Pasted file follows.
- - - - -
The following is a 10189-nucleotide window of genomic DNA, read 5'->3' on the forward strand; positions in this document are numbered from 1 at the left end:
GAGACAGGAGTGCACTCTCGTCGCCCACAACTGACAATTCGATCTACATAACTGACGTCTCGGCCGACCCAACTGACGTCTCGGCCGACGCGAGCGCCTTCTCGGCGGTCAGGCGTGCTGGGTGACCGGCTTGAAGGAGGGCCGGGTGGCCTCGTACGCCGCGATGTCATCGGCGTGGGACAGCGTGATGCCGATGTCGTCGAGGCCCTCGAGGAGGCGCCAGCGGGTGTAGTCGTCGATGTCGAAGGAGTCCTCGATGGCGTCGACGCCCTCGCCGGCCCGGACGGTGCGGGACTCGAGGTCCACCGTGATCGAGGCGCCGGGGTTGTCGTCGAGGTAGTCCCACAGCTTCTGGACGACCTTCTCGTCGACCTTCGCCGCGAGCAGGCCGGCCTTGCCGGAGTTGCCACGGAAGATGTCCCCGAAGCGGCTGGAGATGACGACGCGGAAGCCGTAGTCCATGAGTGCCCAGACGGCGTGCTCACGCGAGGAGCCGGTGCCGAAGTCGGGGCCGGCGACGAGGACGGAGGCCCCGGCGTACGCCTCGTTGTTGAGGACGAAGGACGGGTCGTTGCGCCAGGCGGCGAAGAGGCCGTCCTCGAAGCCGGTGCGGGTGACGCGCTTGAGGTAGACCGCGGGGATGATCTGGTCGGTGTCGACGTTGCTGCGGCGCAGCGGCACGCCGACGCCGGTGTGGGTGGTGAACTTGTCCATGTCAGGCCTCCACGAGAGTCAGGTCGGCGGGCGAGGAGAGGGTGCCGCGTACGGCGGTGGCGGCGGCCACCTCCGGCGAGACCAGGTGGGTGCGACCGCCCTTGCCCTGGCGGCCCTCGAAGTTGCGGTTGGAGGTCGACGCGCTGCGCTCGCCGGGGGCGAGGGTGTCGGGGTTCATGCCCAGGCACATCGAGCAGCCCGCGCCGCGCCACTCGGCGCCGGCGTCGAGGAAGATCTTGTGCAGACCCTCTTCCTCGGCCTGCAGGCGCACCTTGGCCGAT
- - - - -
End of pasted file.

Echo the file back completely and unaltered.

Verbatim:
The following is a 10189-nucleotide window of genomic DNA, read 5'->3' on the forward strand; positions in this document are numbered from 1 at the left end:
GAGACAGGAGTGCACTCTCGTCGCCCACAACTGACAATTCGATCTACATAACTGACGTCTCGGCCGACCCAACTGACGTCTCGGCCGACGCGAGCGCCTTCTCGGCGGTCAGGCGTGCTGGGTGACCGGCTTGAAGGAGGGCCGGGTGGCCTCGTACGCCGCGATGTCATCGGCGTGGGACAGCGTGATGCCGATGTCGTCGAGGCCCTCGAGGAGGCGCCAGCGGGTGTAGTCGTCGATGTCGAAGGAGTCCTCGATGGCGTCGACGCCCTCGCCGGCCCGGACGGTGCGGGACTCGAGGTCCACCGTGATCGAGGCGCCGGGGTTGTCGTCGAGGTAGTCCCACAGCTTCTGGACGACCTTCTCGTCGACCTTCGCCGCGAGCAGGCCGGCCTTGCCGGAGTTGCCACGGAAGATGTCCCCGAAGCGGCTGGAGATGACGACGCGGAAGCCGTAGTCCATGAGTGCCCAGACGGCGTGCTCACGCGAGGAGCCGGTGCCGAAGTCGGGGCCGGCGACGAGGACGGAGGCCCCGGCGTACGCCTCGTTGTTGAGGACGAAGGACGGGTCGTTGCGCCAGGCGGCGAAGAGGCCGTCCTCGAAGCCGGTGCGGGTGACGCGCTTGAGGTAGACCGCGGGGATGATCTGGTCGGTGTCGACGTTGCTGCGGCGCAGCGGCACGCCGACGCCGGTGTGGGTGGTGAACTTGTCCATGTCAGGCCTCCACGAGAGTCAGGTCGGCGGGCGAGGAGAGGGTGCCGCGTACGGCGGTGGCGGCGGCCACCTCCGGCGAGACCAGGTGGGTGCGACCGCCCTTGCCCTGGCGGCCCTCGAAGTTGCGGTTGGAGGTCGACGCGCTGCGCTCGCCGGGGGCGAGGGTGTCGGGGTTCATGCCCAGGCACATCGAGCAGCCCGCGCCGCGCCACTCGGCGCCGGCGTCGAGGAAGATCTTGTGCAGACCCTCTTCCTCGGCCTGCAGGCGCACCTTGGCCGAT